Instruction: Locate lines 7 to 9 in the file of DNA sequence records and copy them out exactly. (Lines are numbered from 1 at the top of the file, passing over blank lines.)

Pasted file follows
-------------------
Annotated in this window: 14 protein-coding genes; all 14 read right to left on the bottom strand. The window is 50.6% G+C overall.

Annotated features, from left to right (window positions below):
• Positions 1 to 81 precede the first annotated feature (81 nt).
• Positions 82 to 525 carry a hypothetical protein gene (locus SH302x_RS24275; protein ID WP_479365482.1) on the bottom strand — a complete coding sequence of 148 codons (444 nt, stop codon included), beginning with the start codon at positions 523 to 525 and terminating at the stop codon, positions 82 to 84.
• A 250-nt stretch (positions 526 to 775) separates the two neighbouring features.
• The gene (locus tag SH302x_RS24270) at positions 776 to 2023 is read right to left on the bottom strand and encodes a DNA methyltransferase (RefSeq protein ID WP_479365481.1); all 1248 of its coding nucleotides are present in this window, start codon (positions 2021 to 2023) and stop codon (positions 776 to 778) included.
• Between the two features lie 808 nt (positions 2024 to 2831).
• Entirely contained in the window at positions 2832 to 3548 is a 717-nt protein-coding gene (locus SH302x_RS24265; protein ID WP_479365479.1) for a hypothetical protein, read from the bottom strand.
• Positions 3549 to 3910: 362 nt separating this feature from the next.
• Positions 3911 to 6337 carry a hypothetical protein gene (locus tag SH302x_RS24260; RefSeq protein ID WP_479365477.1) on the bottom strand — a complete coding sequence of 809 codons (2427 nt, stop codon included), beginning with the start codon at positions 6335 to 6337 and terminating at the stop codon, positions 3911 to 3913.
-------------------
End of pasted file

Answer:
• Between the two features lie 808 nt (positions 2024 to 2831).
• Entirely contained in the window at positions 2832 to 3548 is a 717-nt protein-coding gene (locus SH302x_RS24265; protein ID WP_479365479.1) for a hypothetical protein, read from the bottom strand.
• Positions 3549 to 3910: 362 nt separating this feature from the next.